Sleeping Pigeon is a deep hip opener. To really feel it in your groin, inch your front foot forward a few inches before you relax into the pose. Use as many cushions as you need, to support your right hip.

Part Four: Poses for More of a Challenge

One of the benefits of yoga is that it operates on many levels. These three bonus poses are great groin stretches but they will also challenge you in other areas – in flexibility, balance, coordination and agility. See how you get on.

Bending Tree

Bending Tree

This variation of Tree Pose ups the ante by shifting your center of gravity. Press down firmly through your bottom foot, engage your core and try to hold the pose as still as you can for 5 breaths.

Extended Side Angle

Extended Side Angle

In this pose, line up your front heel with the middle of your back foot, try to bring your from thigh parallel with the mat and press back firmly through the outside edge of your left foot.

Balancing Half Moon

Balancing Half Moon

When you're learning this pose, rest your bottom hand on a block to bring the floor up a little closer, or you can use a wall for support. Flex your top foot and press back strongly through your heel. See if you can hold the pose still for a few breaths.

Glute-groin imbalance

When it comes to releasing tension in the groin, weak glutes – the antagonists to the adductors – are also likely to be part of the picture. A common scenario for mountain bikers is overactive adductors and hip flexors, and weak gluteus maximus, medius and minimus. It is beyond the scope of this article but is something I encourage you to look into.

Take care

As always, please see a good physical therapist if you experience pain in any of these poses or have other concerns. There might be something more serious going on that could require professional medical attention.

Let me know how you get on with these poses and what else you've found that has worked for you. Stay loose!

Previous Yoga with Abi:

Release Tension In The Upper Back & Injury-Proof Your Shoulders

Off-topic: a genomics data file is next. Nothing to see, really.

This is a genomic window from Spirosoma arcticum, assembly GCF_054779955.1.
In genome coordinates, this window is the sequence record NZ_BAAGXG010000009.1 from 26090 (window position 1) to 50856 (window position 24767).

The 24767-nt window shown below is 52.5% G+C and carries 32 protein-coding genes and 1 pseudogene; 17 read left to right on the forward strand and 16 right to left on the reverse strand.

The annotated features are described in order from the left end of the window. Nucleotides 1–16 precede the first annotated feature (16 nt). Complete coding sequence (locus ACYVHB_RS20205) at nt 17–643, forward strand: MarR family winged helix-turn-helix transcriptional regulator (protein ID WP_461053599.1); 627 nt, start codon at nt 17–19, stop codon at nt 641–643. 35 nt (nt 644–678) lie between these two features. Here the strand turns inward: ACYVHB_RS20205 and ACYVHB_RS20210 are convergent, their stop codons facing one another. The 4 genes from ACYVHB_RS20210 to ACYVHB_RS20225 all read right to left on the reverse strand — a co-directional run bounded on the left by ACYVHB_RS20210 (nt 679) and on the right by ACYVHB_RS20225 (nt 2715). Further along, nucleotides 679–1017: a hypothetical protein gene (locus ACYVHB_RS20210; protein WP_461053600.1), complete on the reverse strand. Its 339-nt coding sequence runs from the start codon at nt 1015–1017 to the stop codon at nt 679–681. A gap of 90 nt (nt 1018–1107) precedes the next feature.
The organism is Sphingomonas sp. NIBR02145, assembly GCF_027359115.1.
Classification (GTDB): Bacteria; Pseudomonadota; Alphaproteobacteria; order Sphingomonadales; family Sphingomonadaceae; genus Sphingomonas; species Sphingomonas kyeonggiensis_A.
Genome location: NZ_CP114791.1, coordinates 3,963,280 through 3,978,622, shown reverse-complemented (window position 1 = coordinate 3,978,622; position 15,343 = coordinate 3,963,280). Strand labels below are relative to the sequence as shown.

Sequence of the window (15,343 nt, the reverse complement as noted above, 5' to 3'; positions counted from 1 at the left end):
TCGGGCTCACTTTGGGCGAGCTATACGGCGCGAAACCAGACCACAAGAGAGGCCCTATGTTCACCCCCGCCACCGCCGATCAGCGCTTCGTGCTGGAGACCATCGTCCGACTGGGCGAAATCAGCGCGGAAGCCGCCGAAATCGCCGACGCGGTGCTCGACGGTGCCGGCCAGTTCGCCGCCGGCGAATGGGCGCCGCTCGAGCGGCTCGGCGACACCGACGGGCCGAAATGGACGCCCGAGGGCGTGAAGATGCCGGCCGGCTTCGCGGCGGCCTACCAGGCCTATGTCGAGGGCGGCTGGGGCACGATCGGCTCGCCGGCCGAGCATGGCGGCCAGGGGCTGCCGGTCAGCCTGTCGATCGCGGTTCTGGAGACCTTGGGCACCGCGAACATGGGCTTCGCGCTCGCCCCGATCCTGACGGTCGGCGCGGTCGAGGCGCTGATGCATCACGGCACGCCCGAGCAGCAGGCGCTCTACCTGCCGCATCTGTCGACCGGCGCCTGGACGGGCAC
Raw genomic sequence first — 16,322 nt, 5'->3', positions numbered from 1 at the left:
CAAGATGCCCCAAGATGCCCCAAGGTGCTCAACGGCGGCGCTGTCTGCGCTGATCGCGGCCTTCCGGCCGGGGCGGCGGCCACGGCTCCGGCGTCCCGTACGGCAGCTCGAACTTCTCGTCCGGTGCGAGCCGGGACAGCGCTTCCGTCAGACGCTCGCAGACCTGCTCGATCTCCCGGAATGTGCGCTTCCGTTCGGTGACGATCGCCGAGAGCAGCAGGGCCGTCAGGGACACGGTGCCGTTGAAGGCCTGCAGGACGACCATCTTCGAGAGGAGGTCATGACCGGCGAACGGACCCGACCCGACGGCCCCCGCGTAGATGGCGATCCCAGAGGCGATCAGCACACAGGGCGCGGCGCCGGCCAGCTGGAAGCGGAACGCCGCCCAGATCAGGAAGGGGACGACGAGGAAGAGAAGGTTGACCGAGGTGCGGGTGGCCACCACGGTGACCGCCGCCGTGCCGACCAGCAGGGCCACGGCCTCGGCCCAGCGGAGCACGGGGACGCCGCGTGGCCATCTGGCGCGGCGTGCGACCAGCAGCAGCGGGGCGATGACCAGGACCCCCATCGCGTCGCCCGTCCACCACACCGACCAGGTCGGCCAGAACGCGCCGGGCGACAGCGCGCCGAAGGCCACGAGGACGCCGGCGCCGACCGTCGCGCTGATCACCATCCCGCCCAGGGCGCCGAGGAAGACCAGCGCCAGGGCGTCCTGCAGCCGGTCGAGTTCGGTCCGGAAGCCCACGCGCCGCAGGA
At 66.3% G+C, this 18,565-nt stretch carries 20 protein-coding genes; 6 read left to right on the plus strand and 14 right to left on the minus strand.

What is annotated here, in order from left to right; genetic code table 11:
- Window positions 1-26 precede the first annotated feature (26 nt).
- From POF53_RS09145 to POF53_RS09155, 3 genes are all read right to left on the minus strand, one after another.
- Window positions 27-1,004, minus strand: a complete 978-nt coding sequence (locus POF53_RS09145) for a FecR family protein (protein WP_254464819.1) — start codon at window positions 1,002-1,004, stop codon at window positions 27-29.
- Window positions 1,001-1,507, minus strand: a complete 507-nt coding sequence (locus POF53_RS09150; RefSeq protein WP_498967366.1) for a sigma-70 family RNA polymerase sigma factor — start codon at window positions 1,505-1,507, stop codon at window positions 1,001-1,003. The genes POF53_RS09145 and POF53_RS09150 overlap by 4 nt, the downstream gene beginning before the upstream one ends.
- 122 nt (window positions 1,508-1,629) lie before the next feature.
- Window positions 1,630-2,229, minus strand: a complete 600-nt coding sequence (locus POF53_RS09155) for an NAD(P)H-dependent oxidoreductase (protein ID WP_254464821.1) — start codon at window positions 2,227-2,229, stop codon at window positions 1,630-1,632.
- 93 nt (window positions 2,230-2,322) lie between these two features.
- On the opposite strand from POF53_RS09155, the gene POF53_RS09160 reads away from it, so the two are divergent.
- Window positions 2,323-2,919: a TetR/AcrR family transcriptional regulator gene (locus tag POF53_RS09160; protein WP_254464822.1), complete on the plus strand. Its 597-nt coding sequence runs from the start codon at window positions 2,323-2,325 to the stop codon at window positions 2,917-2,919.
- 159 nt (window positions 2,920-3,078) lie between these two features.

Yoga For Sore, Weak or Inflexible Wrists
Loosen Up Tight Hips With 3 Types Of Poses
15-Minute Post-Ride Routine Designed To Optimize Your Recovery
Three Levels of Yoga to Relieve Lower Back Pain
Stretches to Relieve a Tight Chest and Stiff Shoulders
The Most Effective Style of Yoga to Increase Your Flexibility
Easy 15-Minute Yoga Routine To Loosen Up Tight Joints
How To Release Tight Quads And Increase Your Power
How To Release Chronically Tight Hamstrings
A Challenging One-Hour Yoga Flow Class
Take Control of Your Mind and Push Your Personal Limits
Yoga To Relieve Pain In Between The Shoulder Blades
15-Minute Routine To Unlock Tight Hips
15-Minute Yoga Routine To Build Core Strength
Short Yoga Routine To Help With Lower Back Pain in Bikers
15-Minute Yoga Routine To Enhance Balance and Agilityl
15-Minute Post-Ride Yoga Routine
8 Quick Yoga Stretches To Do At Work



MENTIONS: @yoga15app




127 Comments

  • + 234
 With a title like that this comments section could go down hill faster than Gwin...
  • + 51
 My thoughts exactly. Even if it doesn't come out in the comments we've all crossed a little to the dark side in our thoughts
  • + 108
 I'm only here to read "Below threshold threads are visible" comments.
  • + 18
 It's a shame people come on these videos to mostly either be vulgar/white knights. All of that BS aside, these videos and the benefits they lead to are fantastic. I just wish I remembered to do them more.
  • - 29
flag milanboy1986 (Jan 22, 2018 at 3:35) (Below Threshold)